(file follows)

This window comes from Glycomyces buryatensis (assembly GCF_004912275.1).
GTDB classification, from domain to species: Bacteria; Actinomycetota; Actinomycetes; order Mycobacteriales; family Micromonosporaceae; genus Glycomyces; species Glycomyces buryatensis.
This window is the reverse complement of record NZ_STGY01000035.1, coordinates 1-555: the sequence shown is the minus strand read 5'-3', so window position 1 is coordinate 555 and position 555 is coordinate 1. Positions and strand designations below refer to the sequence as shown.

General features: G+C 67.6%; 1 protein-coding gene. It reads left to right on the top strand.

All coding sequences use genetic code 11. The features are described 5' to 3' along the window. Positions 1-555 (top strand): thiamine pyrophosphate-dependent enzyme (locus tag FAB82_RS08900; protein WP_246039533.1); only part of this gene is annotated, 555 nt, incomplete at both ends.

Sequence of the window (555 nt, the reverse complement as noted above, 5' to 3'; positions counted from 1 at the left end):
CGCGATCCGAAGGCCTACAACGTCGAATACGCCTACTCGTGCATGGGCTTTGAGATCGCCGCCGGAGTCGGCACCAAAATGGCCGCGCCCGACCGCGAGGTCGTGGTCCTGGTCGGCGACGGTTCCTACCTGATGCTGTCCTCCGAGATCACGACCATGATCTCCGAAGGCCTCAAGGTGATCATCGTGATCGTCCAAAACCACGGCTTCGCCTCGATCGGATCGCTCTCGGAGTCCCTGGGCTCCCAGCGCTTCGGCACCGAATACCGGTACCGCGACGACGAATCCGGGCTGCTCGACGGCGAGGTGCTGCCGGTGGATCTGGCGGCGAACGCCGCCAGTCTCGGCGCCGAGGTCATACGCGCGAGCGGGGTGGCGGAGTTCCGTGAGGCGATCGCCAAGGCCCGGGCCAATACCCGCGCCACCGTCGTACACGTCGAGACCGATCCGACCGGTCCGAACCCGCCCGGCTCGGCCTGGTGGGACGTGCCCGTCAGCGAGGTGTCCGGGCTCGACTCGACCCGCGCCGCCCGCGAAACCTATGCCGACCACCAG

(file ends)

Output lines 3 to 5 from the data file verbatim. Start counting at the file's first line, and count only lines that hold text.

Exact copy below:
This window is the reverse complement of record NZ_STGY01000035.1, coordinates 1-555: the sequence shown is the minus strand read 5'-3', so window position 1 is coordinate 555 and position 555 is coordinate 1. Positions and strand designations below refer to the sequence as shown.

General features: G+C 67.6%; 1 protein-coding gene. It reads left to right on the top strand.

All coding sequences use genetic code 11. The features are described 5' to 3' along the window. Positions 1-555 (top strand): thiamine pyrophosphate-dependent enzyme (locus tag FAB82_RS08900; protein WP_246039533.1); only part of this gene is annotated, 555 nt, incomplete at both ends.